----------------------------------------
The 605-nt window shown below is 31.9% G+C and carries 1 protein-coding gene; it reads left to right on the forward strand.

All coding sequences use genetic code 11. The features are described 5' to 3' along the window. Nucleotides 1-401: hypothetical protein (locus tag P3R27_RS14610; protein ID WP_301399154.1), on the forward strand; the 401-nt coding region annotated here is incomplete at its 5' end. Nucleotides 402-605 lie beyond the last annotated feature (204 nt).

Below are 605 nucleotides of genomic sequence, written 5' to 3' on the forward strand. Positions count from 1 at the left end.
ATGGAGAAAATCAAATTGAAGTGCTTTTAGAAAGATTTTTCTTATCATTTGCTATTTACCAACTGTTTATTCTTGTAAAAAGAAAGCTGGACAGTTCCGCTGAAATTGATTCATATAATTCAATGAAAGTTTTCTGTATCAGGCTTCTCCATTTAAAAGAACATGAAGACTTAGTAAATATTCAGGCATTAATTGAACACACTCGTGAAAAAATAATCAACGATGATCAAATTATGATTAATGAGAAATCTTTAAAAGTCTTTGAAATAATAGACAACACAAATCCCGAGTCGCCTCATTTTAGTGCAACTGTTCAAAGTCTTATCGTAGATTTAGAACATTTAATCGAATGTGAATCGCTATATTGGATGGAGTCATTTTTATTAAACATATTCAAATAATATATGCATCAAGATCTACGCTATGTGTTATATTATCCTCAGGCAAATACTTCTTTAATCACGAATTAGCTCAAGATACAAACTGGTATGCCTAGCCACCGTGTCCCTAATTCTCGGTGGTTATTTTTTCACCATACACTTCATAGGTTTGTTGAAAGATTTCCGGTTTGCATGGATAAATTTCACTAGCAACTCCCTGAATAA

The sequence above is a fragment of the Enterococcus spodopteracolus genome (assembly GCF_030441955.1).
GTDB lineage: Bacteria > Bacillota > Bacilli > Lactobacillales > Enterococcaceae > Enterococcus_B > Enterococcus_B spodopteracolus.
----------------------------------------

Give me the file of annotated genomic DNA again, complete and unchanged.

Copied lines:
The 605-nt window shown below is 31.9% G+C and carries 1 protein-coding gene; it reads left to right on the forward strand.

All coding sequences use genetic code 11. The features are described 5' to 3' along the window. Nucleotides 1-401: hypothetical protein (locus tag P3R27_RS14610; protein ID WP_301399154.1), on the forward strand; the 401-nt coding region annotated here is incomplete at its 5' end. Nucleotides 402-605 lie beyond the last annotated feature (204 nt).

Below are 605 nucleotides of genomic sequence, written 5' to 3' on the forward strand. Positions count from 1 at the left end.
ATGGAGAAAATCAAATTGAAGTGCTTTTAGAAAGATTTTTCTTATCATTTGCTATTTACCAACTGTTTATTCTTGTAAAAAGAAAGCTGGACAGTTCCGCTGAAATTGATTCATATAATTCAATGAAAGTTTTCTGTATCAGGCTTCTCCATTTAAAAGAACATGAAGACTTAGTAAATATTCAGGCATTAATTGAACACACTCGTGAAAAAATAATCAACGATGATCAAATTATGATTAATGAGAAATCTTTAAAAGTCTTTGAAATAATAGACAACACAAATCCCGAGTCGCCTCATTTTAGTGCAACTGTTCAAAGTCTTATCGTAGATTTAGAACATTTAATCGAATGTGAATCGCTATATTGGATGGAGTCATTTTTATTAAACATATTCAAATAATATATGCATCAAGATCTACGCTATGTGTTATATTATCCTCAGGCAAATACTTCTTTAATCACGAATTAGCTCAAGATACAAACTGGTATGCCTAGCCACCGTGTCCCTAATTCTCGGTGGTTATTTTTTCACCATACACTTCATAGGTTTGTTGAAAGATTTCCGGTTTGCATGGATAAATTTCACTAGCAACTCCCTGAATAA

The sequence above is a fragment of the Enterococcus spodopteracolus genome (assembly GCF_030441955.1).
GTDB lineage: Bacteria > Bacillota > Bacilli > Lactobacillales > Enterococcaceae > Enterococcus_B > Enterococcus_B spodopteracolus.